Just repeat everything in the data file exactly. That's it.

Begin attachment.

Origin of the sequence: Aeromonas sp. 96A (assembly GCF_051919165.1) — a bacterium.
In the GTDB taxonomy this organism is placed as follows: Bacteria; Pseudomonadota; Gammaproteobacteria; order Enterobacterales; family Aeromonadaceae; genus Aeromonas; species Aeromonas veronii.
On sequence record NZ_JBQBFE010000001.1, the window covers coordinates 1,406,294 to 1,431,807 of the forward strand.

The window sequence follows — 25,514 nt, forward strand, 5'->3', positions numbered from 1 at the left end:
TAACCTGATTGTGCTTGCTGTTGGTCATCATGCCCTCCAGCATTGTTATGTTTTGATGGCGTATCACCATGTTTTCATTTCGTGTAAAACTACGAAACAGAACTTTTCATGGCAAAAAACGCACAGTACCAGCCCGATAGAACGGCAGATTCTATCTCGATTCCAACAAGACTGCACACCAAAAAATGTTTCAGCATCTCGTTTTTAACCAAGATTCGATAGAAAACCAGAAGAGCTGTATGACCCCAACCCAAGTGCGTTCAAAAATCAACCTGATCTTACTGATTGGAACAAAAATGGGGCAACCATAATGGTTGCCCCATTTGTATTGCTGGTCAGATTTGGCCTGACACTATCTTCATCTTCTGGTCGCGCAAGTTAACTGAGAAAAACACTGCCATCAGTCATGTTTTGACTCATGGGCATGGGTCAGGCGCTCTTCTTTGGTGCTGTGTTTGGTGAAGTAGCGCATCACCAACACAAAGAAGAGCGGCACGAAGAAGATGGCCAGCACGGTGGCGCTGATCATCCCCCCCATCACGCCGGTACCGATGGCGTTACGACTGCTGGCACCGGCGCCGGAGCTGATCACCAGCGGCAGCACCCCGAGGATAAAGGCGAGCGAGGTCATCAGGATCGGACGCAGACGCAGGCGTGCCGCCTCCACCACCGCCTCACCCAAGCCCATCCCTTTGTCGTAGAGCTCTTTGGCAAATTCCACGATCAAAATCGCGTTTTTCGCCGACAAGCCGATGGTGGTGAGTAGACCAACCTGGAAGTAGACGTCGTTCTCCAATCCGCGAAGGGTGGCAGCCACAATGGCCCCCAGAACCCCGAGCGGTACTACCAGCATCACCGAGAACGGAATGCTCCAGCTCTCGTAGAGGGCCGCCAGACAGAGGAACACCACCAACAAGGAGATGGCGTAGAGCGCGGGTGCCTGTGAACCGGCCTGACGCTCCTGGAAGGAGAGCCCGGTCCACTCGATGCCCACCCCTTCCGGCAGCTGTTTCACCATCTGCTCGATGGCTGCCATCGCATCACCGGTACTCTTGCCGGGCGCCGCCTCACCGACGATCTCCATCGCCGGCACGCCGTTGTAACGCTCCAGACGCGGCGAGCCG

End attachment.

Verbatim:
Origin of the sequence: Aeromonas sp. 96A (assembly GCF_051919165.1) — a bacterium.
In the GTDB taxonomy this organism is placed as follows: Bacteria; Pseudomonadota; Gammaproteobacteria; order Enterobacterales; family Aeromonadaceae; genus Aeromonas; species Aeromonas veronii.
On sequence record NZ_JBQBFE010000001.1, the window covers coordinates 1,406,294 to 1,431,807 of the forward strand.

The window sequence follows — 25,514 nt, forward strand, 5'->3', positions numbered from 1 at the left end:
TAACCTGATTGTGCTTGCTGTTGGTCATCATGCCCTCCAGCATTGTTATGTTTTGATGGCGTATCACCATGTTTTCATTTCGTGTAAAACTACGAAACAGAACTTTTCATGGCAAAAAACGCACAGTACCAGCCCGATAGAACGGCAGATTCTATCTCGATTCCAACAAGACTGCACACCAAAAAATGTTTCAGCATCTCGTTTTTAACCAAGATTCGATAGAAAACCAGAAGAGCTGTATGACCCCAACCCAAGTGCGTTCAAAAATCAACCTGATCTTACTGATTGGAACAAAAATGGGGCAACCATAATGGTTGCCCCATTTGTATTGCTGGTCAGATTTGGCCTGACACTATCTTCATCTTCTGGTCGCGCAAGTTAACTGAGAAAAACACTGCCATCAGTCATGTTTTGACTCATGGGCATGGGTCAGGCGCTCTTCTTTGGTGCTGTGTTTGGTGAAGTAGCGCATCACCAACACAAAGAAGAGCGGCACGAAGAAGATGGCCAGCACGGTGGCGCTGATCATCCCCCCCATCACGCCGGTACCGATGGCGTTACGACTGCTGGCACCGGCGCCGGAGCTGATCACCAGCGGCAGCACCCCGAGGATAAAGGCGAGCGAGGTCATCAGGATCGGACGCAGACGCAGGCGTGCCGCCTCCACCACCGCCTCACCCAAGCCCATCCCTTTGTCGTAGAGCTCTTTGGCAAATTCCACGATCAAAATCGCGTTTTTCGCCGACAAGCCGATGGTGGTGAGTAGACCAACCTGGAAGTAGACGTCGTTCTCCAATCCGCGAAGGGTGGCAGCCACAATGGCCCCCAGAACCCCGAGCGGTACTACCAGCATCACCGAGAACGGAATGCTCCAGCTCTCGTAGAGGGCCGCCAGACAGAGGAACACCACCAACAAGGAGATGGCGTAGAGCGCGGGTGCCTGTGAACCGGCCTGACGCTCCTGGAAGGAGAGCCCGGTCCACTCGATGCCCACCCCTTCCGGCAGCTGTTTCACCATCTGCTCGATGGCTGCCATCGCATCACCGGTACTCTTGCCGGGCGCCGCCTCACCGACGATCTCCATCGCCGGCACGCCGTTGTAACGCTCCAGACGCGGCGAGCCG